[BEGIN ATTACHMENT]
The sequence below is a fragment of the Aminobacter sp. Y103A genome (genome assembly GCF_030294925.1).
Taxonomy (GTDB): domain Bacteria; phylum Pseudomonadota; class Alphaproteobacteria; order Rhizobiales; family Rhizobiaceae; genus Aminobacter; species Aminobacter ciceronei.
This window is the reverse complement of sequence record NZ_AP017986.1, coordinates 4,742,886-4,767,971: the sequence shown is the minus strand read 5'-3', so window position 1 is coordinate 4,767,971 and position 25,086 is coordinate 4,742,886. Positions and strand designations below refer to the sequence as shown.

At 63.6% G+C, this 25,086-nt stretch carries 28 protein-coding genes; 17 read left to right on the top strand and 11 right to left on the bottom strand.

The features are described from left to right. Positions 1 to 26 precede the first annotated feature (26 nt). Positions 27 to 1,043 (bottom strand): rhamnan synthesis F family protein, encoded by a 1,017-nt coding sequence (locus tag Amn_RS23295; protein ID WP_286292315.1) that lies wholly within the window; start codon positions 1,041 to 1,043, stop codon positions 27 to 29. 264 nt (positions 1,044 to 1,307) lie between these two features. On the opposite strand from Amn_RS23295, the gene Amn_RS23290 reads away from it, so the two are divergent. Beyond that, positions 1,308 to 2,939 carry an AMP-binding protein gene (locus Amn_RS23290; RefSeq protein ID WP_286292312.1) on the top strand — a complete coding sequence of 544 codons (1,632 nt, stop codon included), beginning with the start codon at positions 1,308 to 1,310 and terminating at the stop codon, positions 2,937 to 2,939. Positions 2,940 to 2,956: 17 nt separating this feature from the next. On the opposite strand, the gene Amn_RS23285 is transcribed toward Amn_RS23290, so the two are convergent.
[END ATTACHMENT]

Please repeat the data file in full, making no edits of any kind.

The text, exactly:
The sequence below is a fragment of the Aminobacter sp. Y103A genome (genome assembly GCF_030294925.1).
Taxonomy (GTDB): domain Bacteria; phylum Pseudomonadota; class Alphaproteobacteria; order Rhizobiales; family Rhizobiaceae; genus Aminobacter; species Aminobacter ciceronei.
This window is the reverse complement of sequence record NZ_AP017986.1, coordinates 4,742,886-4,767,971: the sequence shown is the minus strand read 5'-3', so window position 1 is coordinate 4,767,971 and position 25,086 is coordinate 4,742,886. Positions and strand designations below refer to the sequence as shown.

At 63.6% G+C, this 25,086-nt stretch carries 28 protein-coding genes; 17 read left to right on the top strand and 11 right to left on the bottom strand.

The features are described from left to right. Positions 1 to 26 precede the first annotated feature (26 nt). Positions 27 to 1,043 (bottom strand): rhamnan synthesis F family protein, encoded by a 1,017-nt coding sequence (locus tag Amn_RS23295; protein ID WP_286292315.1) that lies wholly within the window; start codon positions 1,041 to 1,043, stop codon positions 27 to 29. 264 nt (positions 1,044 to 1,307) lie between these two features. On the opposite strand from Amn_RS23295, the gene Amn_RS23290 reads away from it, so the two are divergent. Beyond that, positions 1,308 to 2,939 carry an AMP-binding protein gene (locus Amn_RS23290; RefSeq protein ID WP_286292312.1) on the top strand — a complete coding sequence of 544 codons (1,632 nt, stop codon included), beginning with the start codon at positions 1,308 to 1,310 and terminating at the stop codon, positions 2,937 to 2,939. Positions 2,940 to 2,956: 17 nt separating this feature from the next. On the opposite strand, the gene Amn_RS23285 is transcribed toward Amn_RS23290, so the two are convergent.